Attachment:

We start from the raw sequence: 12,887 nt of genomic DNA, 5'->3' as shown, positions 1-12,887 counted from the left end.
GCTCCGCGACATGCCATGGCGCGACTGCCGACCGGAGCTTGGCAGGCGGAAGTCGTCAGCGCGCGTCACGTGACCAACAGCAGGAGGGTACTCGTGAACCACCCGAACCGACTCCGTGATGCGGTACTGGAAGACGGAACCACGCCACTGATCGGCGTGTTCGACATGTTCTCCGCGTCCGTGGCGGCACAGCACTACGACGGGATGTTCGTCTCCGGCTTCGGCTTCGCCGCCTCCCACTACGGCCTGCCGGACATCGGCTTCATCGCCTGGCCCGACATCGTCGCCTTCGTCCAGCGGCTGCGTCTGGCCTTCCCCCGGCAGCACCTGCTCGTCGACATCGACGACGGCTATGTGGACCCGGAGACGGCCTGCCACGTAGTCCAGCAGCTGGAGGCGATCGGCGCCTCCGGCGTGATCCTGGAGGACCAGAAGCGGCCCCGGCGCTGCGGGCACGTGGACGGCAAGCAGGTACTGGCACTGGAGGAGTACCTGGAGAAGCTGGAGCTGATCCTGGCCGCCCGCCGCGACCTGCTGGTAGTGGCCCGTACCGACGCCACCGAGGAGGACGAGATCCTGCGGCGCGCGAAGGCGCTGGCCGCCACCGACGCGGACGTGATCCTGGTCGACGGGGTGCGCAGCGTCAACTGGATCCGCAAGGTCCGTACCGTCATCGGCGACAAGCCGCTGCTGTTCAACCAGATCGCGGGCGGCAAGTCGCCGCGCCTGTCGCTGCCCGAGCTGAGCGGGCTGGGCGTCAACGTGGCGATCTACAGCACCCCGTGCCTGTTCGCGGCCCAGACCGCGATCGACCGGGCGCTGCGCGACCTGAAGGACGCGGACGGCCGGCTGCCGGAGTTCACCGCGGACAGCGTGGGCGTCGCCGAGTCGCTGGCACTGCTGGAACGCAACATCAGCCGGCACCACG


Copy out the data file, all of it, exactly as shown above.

We start from the raw sequence: 12,887 nt of genomic DNA, 5'->3' as shown, positions 1-12,887 counted from the left end.
GCTCCGCGACATGCCATGGCGCGACTGCCGACCGGAGCTTGGCAGGCGGAAGTCGTCAGCGCGCGTCACGTGACCAACAGCAGGAGGGTACTCGTGAACCACCCGAACCGACTCCGTGATGCGGTACTGGAAGACGGAACCACGCCACTGATCGGCGTGTTCGACATGTTCTCCGCGTCCGTGGCGGCACAGCACTACGACGGGATGTTCGTCTCCGGCTTCGGCTTCGCCGCCTCCCACTACGGCCTGCCGGACATCGGCTTCATCGCCTGGCCCGACATCGTCGCCTTCGTCCAGCGGCTGCGTCTGGCCTTCCCCCGGCAGCACCTGCTCGTCGACATCGACGACGGCTATGTGGACCCGGAGACGGCCTGCCACGTAGTCCAGCAGCTGGAGGCGATCGGCGCCTCCGGCGTGATCCTGGAGGACCAGAAGCGGCCCCGGCGCTGCGGGCACGTGGACGGCAAGCAGGTACTGGCACTGGAGGAGTACCTGGAGAAGCTGGAGCTGATCCTGGCCGCCCGCCGCGACCTGCTGGTAGTGGCCCGTACCGACGCCACCGAGGAGGACGAGATCCTGCGGCGCGCGAAGGCGCTGGCCGCCACCGACGCGGACGTGATCCTGGTCGACGGGGTGCGCAGCGTCAACTGGATCCGCAAGGTCCGTACCGTCATCGGCGACAAGCCGCTGCTGTTCAACCAGATCGCGGGCGGCAAGTCGCCGCGCCTGTCGCTGCCCGAGCTGAGCGGGCTGGGCGTCAACGTGGCGATCTACAGCACCCCGTGCCTGTTCGCGGCCCAGACCGCGATCGACCGGGCGCTGCGCGACCTGAAGGACGCGGACGGCCGGCTGCCGGAGTTCACCGCGGACAGCGTGGGCGTCGCCGAGTCGCTGGCACTGCTGGAACGCAACATCAGCCGGCACCACG